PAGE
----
BySean Conroy, writer at Creators.co

The original Pitch Perfect was a surprise package back in 2012, cashing in on the Glee phenomena it presented a group of ethnically diverse misfits coming together to win the National archapella prize. The sequel arrives three years later, Glee is now about to be cancelled from American TV and this tired, retread offers some new musical numbers to appeal to its young female audience but little else.

The film opens as the Bellas perform for the Obama’s. All is going well until Fat Amy swings onto the stage singing Miley Cyrus’s Wrecking Ball, she lacks the grace of Pink and reveals more than the world clearly wants to see. Social media takes hold and soon the group are engulfed in a national scandal. The Bellas are removed from their concert tour, replaced by a German group dressed in black leather and clearly inspired by S&M. The Bellas stripped of their right to perform must now challenge for the International a cappella crown to regain their lost status. I wonder how that will go?

Anna Kendrick returns as Becca who is attempting to balance her commitment between producing for the Bellas and working as an intern for a hot record producer. A new Bella in the form of Hailee Steinfeld (True Grit) arrives literally on their doorstep to bring the nerd level up a notch. A love subplot involving ‘fat amy’ and another awkward archapella singer suitably named Bumper plays out, as does one for the ‘True Grit’ girl. The will she or won’t she become a hot producer trope is wheeled out without much originality. The film climaxes in Copenhagen, and there are a couple of toe-tapping numbers. Unfortunately when the music stops the tired plot mechanisms takeover.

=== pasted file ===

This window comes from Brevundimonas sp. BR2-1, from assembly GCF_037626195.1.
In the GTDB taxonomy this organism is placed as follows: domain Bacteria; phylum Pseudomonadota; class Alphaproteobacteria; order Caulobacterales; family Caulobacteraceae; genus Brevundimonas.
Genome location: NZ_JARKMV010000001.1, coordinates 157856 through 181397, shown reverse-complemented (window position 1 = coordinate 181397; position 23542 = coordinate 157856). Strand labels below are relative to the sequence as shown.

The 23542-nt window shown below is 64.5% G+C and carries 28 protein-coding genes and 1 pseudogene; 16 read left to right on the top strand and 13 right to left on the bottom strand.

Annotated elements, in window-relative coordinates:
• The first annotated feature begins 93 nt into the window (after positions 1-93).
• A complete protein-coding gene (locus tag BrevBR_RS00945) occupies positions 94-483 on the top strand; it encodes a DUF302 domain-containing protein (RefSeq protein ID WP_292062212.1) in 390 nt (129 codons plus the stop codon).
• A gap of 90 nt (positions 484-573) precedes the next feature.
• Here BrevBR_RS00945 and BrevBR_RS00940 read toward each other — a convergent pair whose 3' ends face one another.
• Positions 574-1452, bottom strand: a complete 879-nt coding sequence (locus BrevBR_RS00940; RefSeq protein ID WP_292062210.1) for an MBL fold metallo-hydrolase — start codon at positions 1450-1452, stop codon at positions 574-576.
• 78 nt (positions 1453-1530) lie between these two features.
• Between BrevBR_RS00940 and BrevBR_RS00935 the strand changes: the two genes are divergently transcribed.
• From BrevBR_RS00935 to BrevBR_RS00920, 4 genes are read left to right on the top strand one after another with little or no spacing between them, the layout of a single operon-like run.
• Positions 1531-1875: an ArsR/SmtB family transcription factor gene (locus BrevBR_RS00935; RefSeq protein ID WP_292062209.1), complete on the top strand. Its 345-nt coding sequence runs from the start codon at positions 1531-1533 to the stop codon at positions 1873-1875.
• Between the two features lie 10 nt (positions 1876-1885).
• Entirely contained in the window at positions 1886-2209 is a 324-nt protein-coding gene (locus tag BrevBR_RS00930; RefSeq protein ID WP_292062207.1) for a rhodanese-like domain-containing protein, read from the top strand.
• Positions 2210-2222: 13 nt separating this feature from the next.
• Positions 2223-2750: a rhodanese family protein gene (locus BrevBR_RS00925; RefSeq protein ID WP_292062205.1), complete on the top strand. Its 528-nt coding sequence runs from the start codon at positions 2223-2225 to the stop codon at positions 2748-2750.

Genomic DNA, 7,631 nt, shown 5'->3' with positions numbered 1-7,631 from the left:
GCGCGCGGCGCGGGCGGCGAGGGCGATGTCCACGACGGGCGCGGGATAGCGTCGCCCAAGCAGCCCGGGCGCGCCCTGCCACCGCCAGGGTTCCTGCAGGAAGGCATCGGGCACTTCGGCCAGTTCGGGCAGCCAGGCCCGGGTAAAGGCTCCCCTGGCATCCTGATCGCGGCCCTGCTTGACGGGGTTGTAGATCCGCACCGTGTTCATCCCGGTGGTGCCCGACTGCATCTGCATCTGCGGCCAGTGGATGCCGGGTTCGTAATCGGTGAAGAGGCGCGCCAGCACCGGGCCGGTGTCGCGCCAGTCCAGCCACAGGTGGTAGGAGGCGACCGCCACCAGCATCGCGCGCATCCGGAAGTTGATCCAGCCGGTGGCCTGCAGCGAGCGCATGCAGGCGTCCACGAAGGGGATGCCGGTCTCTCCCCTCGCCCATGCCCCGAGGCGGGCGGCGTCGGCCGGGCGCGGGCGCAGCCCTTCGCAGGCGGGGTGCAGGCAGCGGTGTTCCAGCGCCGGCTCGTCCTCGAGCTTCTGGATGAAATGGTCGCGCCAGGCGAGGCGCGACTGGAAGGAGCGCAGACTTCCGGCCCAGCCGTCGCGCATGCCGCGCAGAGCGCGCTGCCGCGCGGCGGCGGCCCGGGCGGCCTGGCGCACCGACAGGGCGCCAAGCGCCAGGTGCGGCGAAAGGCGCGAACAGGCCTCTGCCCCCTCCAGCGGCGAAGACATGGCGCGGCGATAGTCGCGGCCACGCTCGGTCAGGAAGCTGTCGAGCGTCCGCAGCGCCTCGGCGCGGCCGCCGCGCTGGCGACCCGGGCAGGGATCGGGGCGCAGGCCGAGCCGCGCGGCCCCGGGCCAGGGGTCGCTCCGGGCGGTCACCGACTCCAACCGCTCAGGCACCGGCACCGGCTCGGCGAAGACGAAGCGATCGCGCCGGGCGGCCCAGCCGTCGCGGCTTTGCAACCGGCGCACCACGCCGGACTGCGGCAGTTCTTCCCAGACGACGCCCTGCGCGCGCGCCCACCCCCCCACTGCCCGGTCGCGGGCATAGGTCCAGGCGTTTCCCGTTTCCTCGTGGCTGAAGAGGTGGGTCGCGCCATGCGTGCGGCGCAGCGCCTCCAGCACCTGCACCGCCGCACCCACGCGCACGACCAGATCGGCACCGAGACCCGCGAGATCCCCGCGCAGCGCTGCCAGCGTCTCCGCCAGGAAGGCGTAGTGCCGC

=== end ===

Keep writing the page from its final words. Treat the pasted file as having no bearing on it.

Directed by actor turned director Elisabeth Banks who shows a flair for staging the big numbers but little else, scenes are obviously extended to deliver the comedy, but this fails more often than it succeeds. Kendrick is always worth a look and Aussie Rebel Wilson has her role beefed up and uses every opportunity to get a laugh. Jonathan Michael Higgins is suitably politically incorrect.

At the screening I attended the crowd were raucous, you’ve been warned.

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